05:05 Yes, I would think so. How does the company plan to address any security or emergency response issues for the pipeline?
05:14 Mr. Gunderson: They have a central pipeline center that measures the operation. If a spill were to occur, they can isolate sections of pipe. They're also working with local emergency response folks, whether it's volunteer fire departments, EMT personnel, all along the route, for 1,600 miles, and I assume into Canada to ensure they have great relations there as well. The minute you find a leak in the pipe, you isolate it and shut that section down. Folks will want to know whether it will continue to leak. These sections might be a mile long, so once you shut it off there might be some petroleum that will continue to leak into the ground for a period of time. It moves very slowly and it will not contaminate an entire aquifer or even a portion of it. The companies are also very quick to respond.
06:18 You've already mentioned that Canada is the single largest supplier of crude oil to the United States. What would happen if this pipeline isn't approved?
06:29 Mr. Gunderson: To give folks perspective, the oil sands of Alberta rival those of Saudi Arabia in terms of known reserves. It's a huge amount of energy resources for us. We're shifting the flow of oil from south to north within the U.S., now from Canada south. It's a great opportunity to work with Canadians to transport crude over a much shorter distance. If it doesn't come there, then we've got to find it. The refineries in Oklahoma and Texas that supply Missouri and Nebraska and elsewhere will have to find a replacement in the future. That's when you begin to look to places like Venezuela, Nigeria and the Middle East, which are farther away and given national security issues is a lot more problematic.
07:23 Good point. You've been traveling in Nebraska and elsewhere in the Midwest to answer questions about the Keystone XL pipeline. What observations do you have about conversations you've had with reporters and people on the ground who live in the area? How are your messages being received?
07:40 Mr. Gunderson: I think the message is being received well. I think there are some very legitimate concerns, as there should always be with major construction projects of this type, concerns about the environment, particularly. Conversations over this last year have been great. We know those questions need to be answered. The media has said they appreciate that the industry is reaching out and that we're going out to answer questions, hopefully in front of the issue, and be available to answer any of these technical questions. The biggest problem is that some distortions are being placed out there that come from folks who may have an agenda other than the environment, For example, in Nebraska, we're trying to be straightforward and lay it out for them. They don't always agree with us, but they're listening. We think that in the long run they're going to balance the environmental compliance that we know is there with also the need for a new energy source from a friendly democratic country.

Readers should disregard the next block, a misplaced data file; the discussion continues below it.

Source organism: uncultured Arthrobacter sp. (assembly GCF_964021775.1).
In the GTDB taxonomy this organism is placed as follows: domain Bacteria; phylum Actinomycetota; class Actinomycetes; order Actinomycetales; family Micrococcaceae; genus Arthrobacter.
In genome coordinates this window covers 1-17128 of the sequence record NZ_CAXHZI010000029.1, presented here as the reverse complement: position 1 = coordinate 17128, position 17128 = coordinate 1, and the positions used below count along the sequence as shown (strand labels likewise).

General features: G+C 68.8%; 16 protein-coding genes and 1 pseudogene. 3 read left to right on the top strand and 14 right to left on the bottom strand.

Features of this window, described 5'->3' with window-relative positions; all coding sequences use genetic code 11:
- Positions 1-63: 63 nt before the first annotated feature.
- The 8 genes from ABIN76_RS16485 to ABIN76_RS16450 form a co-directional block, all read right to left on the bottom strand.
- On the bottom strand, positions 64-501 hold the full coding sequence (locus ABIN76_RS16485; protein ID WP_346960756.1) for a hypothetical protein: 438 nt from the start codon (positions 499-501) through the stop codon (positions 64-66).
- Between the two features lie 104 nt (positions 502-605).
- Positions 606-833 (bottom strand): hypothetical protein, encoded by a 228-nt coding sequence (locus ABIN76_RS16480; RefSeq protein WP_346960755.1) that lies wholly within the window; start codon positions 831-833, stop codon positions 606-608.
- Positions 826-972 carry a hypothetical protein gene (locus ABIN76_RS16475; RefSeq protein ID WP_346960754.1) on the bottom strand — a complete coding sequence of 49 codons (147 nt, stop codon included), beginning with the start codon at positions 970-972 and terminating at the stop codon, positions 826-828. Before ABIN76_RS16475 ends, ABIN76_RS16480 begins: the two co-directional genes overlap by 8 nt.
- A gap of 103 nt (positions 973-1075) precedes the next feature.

08:52 Balance between energy and the environment is indeed the key, isn't it?
08:56 Mr. Gunderson: It is. We're going to need petroleum well into this century and no amount of wishful thinking will change that. We need it for all sorts of uses, not just fuel. People need to be aware that plastic, carpet, paint and asphalt all come from a barrel of oil. Almost one-third of a barrel of oil produces those kinds of products as opposed to just fuel, diesel or gasoline.
09:23 Nicely put. Dan Gunderson, thank you so much for joining us today on Energy Tomorrow Radio.
ABOUT THE AUTHOR
Jane Van Ryan was formerly senior communications manager and new media advisor at the American Petroleum Institute (API), where she wrote blog posts and produced podcasts and videos. Before coming to API, Jane managed communications for a large science and engineering corporation, and for a top-tier research and engineering university. A few years ago, you might have seen her in your living room when she delivered the news on television. Jane officially retired from API in 2011 and now freelances as an independent communications consultant when not gardening at her farm in Virginia.